“Any work that is going to be a classic,” to paraphrase a quote attributed to Picasso, “must be different from the classics before.”
Well, the late Richard Diebenkorn was a 20th-century artist who created many classic works.
A show at the Palm Springs Art Museum, Richard Diebenkorn: The Berkeley Years, 1953-1966, focuses upon Diebenkorn’s years in the San Francisco Bay Area, when the artist integrated abstract expressionism with representational art to produce a new visual vocabulary.
Diebenkorn (1922-1993) once transitioned from a unique abstract-expressionist style to become a member of the Bay Area Figurative Movement. Upon his move to Southern California in the mid-1960s, though, Diebenkorn returned to abstraction, building upon his successes both as an abstract artist and a representational artist.
One of the first things you notice about Diebenkorn’s works: His large canvases demand attention. He uses striations, aka bands, for multiple purposes. He almost always uses striations to create a horizon line across the top of a canvas. Other striations create space for Diebenkorn’s approaches.
“Cityscape I” (1963), according to Steven Nash, the museum’s executive director (and a Diebenkorn expert), “defines Diebenkorn’s first real merger of abstract painting and the cityscape.” After using one band to articulate his sky, Diebenkorn employs other striations to create horizontal sectors below. Planes of green on the right side of the canvas suggest parks or lawns, while patches of grays and whites on the left suggest houses and other manmade structures. Left of center, the artist creates a well-defined wide road that ambles from the foreground to the blue sky. Deep gray shadows further define various spaces and make the eye move across the entire painting.
Diebenkorn’s second trademark, after striations, is his use of vigorous brush strokes and a palette knife, carryovers from his abstract-expressionist canvases. With this technique, Diebenkorn produces the experience of three dimensions on his two-dimensional canvases. Diebenkorn’s painting style is not unlike the style of the New York City-based abstract expressionist Willem de Kooning (1904-1997). In fact, de Kooning and Diebenkorn were concurrently exploring the tension between figuration and abstract expressionism.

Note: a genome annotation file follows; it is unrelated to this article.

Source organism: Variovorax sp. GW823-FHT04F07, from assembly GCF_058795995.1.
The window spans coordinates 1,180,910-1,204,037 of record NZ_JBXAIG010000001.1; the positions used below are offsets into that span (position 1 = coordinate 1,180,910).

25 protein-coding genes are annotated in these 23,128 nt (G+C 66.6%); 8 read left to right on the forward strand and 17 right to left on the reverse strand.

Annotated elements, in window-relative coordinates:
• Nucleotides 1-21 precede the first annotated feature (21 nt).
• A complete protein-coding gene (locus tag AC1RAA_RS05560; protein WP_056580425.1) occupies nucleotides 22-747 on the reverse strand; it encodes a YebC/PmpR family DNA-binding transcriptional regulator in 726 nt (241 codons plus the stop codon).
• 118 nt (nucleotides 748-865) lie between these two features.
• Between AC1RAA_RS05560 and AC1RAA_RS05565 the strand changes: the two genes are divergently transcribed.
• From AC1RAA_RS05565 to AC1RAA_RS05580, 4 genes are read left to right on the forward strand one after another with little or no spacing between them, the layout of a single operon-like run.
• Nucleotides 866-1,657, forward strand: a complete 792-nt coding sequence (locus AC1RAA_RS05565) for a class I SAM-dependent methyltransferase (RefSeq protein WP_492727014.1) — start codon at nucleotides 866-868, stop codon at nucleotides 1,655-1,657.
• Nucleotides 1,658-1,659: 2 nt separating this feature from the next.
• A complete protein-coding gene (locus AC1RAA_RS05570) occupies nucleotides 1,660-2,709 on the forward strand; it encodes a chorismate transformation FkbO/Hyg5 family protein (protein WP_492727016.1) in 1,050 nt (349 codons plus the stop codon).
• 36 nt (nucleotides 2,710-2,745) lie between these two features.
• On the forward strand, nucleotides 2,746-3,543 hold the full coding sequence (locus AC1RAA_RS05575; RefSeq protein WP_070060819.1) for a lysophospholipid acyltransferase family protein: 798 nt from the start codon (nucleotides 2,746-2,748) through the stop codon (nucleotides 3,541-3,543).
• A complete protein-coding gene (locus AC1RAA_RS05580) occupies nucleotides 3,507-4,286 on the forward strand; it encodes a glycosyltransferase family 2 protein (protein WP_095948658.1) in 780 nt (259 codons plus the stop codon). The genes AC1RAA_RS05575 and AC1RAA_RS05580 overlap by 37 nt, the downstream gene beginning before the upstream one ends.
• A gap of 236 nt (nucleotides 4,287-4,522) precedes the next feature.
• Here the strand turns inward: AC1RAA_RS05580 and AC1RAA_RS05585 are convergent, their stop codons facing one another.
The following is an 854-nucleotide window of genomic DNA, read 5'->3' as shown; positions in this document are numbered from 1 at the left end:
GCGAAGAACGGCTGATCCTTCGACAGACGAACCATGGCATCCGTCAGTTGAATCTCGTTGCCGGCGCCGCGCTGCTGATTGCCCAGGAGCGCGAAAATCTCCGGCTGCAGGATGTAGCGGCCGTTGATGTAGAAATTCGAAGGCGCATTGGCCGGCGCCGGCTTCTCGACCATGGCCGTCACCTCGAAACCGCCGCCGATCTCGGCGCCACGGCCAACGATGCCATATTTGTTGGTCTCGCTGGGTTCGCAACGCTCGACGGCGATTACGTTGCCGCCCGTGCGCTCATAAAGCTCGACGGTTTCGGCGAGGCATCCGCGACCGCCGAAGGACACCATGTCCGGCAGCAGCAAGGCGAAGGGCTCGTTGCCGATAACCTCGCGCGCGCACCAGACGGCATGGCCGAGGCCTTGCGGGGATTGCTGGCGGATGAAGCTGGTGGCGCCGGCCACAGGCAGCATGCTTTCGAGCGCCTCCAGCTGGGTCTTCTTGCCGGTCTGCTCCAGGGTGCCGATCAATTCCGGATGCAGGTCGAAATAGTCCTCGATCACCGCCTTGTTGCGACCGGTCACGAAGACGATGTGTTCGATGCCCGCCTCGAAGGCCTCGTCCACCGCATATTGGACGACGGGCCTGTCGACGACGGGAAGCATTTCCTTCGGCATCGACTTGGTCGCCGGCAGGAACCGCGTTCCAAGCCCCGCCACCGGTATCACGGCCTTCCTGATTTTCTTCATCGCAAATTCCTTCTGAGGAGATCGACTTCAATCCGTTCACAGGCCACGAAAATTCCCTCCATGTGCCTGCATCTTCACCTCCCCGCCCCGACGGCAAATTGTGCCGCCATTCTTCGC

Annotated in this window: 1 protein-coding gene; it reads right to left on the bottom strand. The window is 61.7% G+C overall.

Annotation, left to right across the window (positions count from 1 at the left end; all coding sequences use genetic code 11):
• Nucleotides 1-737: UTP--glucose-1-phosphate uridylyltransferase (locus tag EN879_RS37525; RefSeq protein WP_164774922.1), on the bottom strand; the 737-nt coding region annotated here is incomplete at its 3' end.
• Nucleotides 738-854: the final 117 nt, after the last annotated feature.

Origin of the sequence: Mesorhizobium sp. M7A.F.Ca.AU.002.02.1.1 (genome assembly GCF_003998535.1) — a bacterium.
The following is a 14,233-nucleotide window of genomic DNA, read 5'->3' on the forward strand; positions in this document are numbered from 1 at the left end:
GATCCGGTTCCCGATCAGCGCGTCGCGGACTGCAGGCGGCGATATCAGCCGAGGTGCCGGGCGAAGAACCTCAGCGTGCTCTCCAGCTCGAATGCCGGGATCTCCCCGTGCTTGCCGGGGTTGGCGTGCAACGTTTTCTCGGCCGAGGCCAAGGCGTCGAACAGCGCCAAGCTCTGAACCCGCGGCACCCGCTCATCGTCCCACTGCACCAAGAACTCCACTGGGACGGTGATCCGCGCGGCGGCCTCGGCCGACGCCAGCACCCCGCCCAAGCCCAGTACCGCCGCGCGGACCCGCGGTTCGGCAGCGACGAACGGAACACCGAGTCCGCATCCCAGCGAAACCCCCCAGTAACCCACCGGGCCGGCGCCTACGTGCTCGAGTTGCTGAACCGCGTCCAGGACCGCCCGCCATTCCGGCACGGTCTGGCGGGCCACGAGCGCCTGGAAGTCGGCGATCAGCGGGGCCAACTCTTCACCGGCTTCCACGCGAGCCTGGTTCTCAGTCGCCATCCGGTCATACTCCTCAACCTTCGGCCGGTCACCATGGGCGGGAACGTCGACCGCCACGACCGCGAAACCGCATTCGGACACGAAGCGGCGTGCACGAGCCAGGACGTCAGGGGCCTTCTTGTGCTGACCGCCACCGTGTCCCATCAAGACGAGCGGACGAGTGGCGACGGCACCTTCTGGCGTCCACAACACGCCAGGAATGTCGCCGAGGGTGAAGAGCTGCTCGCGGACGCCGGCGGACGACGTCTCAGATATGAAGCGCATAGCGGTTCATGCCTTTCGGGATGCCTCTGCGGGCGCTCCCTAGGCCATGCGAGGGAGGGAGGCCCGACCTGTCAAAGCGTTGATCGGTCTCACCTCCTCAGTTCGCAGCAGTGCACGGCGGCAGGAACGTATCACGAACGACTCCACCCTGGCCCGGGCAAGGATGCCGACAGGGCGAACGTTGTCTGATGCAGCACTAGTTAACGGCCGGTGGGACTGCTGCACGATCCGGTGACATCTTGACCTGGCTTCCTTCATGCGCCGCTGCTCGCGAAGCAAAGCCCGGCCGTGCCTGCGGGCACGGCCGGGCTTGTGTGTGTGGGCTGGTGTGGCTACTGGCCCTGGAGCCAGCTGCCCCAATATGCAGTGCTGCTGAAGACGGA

Diebenkorn’s consistent approach to creating figures is his third trademark. The artist often eliminates parts of arms, legs and heads, making his figures appear both closer and larger. Enhancing the effect, he often paints his figures toward the bottom of the canvas, as well as to the left or right of center. This forces the viewer to take in the entire canvas.
Up close, Diebenkorn’s figures are not attractive. The paint is thick, and heads are devoid of recognizable features (noses, eyes, mouths, etc.). When viewed from a distance, however, there is a major shift: Faces show subtle and not-so-subtle shading. Diebenkorn’s figures project a pensive mood; they seem isolated, and that mood often permeates the entire canvas.
His large canvas “Woman on a Porch” (1958) is a perfect example of Diebenkorn putting all the pieces together: striations, highly textured canvases, and truncated, faceless figures.
Diebenkorn, like many abstract expressionists, never abandoned his exploration of the human form. Irrespective of medium (e.g., gouache, pencil, charcoal, pen and ink), these images—frequently of nude women, and frequently smaller—are quite accessible.
The artist’s figurative drawings frequently contain elements of his larger canvases (e.g., faceless people; off-center focuses, etc). To create depth and perspective, Diebenkorn employs ghosting (drawing softer lines around parts of the figure) and shading. These impressive works are frequently given non-descript names, like “Untitled” or “Woman Seated.”
With his 1966 “Untitled (Yellow Collage),” Diebenkorn hints at his imminent return to abstraction. Using gouache, he paints a faceless female figure dressed in a rich-blue dress. She is atop a collage of different shades of yellow that both define the horizon line and delineate space.
Given this impressive show’s depth (approximately 110 works), it is well worth one long visit—or maybe two, After all, a second visit offers opportunities to revisit the pieces you enjoy most, and discover works you may have missed during the first visit.
Richard Diebenkorn: The Berkeley Years, 1953-1966,continues at the Palm Springs Art Museum through Feb. 16, 2014. A free audio tour is accessible via cell phone. The museum is located at 101 Museum Drive in Palm Springs. Hours are 10 a.m. to 5 p.m., Tuesday, Wednesday, and Friday though Sunday; and noon to 8 p.m., Thursday. Admission is 12.50 for adults; $10.50 for seniors; $5 for children; and free to members, youths 12 and younger, military members and their families, and everyone from 4 to 8 p.m. on Thursday and every second Sunday. For more information, call 760-322-4800, or visit www.psmuseum.org.
Below: Richard Diebenkorn, “Woman on a Porch,” 1958, oil on canvas. New Orleans Museum of Art, museum purchase through the National Endowments for the Arts Matching Grant © 2013 The Richard Diebenkorn Foundation. All rights reserved.